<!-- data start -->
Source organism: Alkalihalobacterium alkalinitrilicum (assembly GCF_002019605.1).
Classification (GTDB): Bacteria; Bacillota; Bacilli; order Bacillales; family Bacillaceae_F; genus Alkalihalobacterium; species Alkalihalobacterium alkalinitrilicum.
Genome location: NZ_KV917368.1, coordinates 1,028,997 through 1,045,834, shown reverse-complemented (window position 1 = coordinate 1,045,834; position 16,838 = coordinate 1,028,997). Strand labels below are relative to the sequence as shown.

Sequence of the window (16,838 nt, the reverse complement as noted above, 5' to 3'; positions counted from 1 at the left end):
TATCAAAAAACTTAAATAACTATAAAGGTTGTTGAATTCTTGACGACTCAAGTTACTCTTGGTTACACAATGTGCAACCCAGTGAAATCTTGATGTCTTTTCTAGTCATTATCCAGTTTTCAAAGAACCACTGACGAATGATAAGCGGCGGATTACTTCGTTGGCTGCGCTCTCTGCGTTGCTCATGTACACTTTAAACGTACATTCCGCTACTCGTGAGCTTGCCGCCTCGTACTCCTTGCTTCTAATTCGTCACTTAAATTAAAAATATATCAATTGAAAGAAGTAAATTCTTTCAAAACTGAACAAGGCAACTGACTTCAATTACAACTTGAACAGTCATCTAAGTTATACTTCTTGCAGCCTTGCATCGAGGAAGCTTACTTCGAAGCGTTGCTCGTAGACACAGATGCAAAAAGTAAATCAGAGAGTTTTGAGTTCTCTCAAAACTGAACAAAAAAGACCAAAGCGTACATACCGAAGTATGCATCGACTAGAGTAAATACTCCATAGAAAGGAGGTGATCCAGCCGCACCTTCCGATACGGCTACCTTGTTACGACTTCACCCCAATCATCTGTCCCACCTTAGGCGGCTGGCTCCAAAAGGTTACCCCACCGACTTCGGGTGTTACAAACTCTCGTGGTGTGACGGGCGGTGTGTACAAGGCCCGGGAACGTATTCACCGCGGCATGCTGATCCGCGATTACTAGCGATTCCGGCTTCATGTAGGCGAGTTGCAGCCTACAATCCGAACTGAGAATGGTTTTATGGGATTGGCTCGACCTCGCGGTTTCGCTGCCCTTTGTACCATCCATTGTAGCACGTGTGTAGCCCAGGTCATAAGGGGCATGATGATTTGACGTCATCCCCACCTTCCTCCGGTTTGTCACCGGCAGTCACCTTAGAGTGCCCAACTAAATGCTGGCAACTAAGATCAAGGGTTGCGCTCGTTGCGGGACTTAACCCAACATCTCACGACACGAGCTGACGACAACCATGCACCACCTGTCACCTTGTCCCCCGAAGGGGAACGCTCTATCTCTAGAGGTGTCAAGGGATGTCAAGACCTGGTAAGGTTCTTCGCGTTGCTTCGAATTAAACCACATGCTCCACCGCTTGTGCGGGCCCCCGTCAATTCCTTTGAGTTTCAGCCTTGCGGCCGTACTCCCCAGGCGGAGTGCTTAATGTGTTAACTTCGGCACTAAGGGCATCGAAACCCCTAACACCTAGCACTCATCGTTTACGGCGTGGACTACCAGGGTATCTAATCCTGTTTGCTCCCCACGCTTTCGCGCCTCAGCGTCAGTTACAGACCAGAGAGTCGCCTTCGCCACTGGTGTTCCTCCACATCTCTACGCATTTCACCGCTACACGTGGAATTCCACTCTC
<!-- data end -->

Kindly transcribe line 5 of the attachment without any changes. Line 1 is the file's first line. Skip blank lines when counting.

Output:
TATCAAAAAACTTAAATAACTATAAAGGTTGTTGAATTCTTGACGACTCAAGTTACTCTTGGTTACACAATGTGCAACCCAGTGAAATCTTGATGTCTTTTCTAGTCATTATCCAGTTTTCAAAGAACCACTGACGAATGATAAGCGGCGGATTACTTCGTTGGCTGCGCTCTCTGCGTTGCTCATGTACACTTTAAACGTACATTCCGCTACTCGTGAGCTTGCCGCCTCGTACTCCTTGCTTCTAATTCGTCACTTAAATTAAAAATATATCAATTGAAAGAAGTAAATTCTTTCAAAACTGAACAAGGCAACTGACTTCAATTACAACTTGAACAGTCATCTAAGTTATACTTCTTGCAGCCTTGCATCGAGGAAGCTTACTTCGAAGCGTTGCTCGTAGACACAGATGCAAAAAGTAAATCAGAGAGTTTTGAGTTCTCTCAAAACTGAACAAAAAAGACCAAAGCGTACATACCGAAGTATGCATCGACTAGAGTAAATACTCCATAGAAAGGAGGTGATCCAGCCGCACCTTCCGATACGGCTACCTTGTTACGACTTCACCCCAATCATCTGTCCCACCTTAGGCGGCTGGCTCCAAAAGGTTACCCCACCGACTTCGGGTGTTACAAACTCTCGTGGTGTGACGGGCGGTGTGTACAAGGCCCGGGAACGTATTCACCGCGGCATGCTGATCCGCGATTACTAGCGATTCCGGCTTCATGTAGGCGAGTTGCAGCCTACAATCCGAACTGAGAATGGTTTTATGGGATTGGCTCGACCTCGCGGTTTCGCTGCCCTTTGTACCATCCATTGTAGCACGTGTGTAGCCCAGGTCATAAGGGGCATGATGATTTGACGTCATCCCCACCTTCCTCCGGTTTGTCACCGGCAGTCACCTTAGAGTGCCCAACTAAATGCTGGCAACTAAGATCAAGGGTTGCGCTCGTTGCGGGACTTAACCCAACATCTCACGACACGAGCTGACGACAACCATGCACCACCTGTCACCTTGTCCCCCGAAGGGGAACGCTCTATCTCTAGAGGTGTCAAGGGATGTCAAGACCTGGTAAGGTTCTTCGCGTTGCTTCGAATTAAACCACATGCTCCACCGCTTGTGCGGGCCCCCGTCAATTCCTTTGAGTTTCAGCCTTGCGGCCGTACTCCCCAGGCGGAGTGCTTAATGTGTTAACTTCGGCACTAAGGGCATCGAAACCCCTAACACCTAGCACTCATCGTTTACGGCGTGGACTACCAGGGTATCTAATCCTGTTTGCTCCCCACGCTTTCGCGCCTCAGCGTCAGTTACAGACCAGAGAGTCGCCTTCGCCACTGGTGTTCCTCCACATCTCTACGCATTTCACCGCTACACGTGGAATTCCACTCTC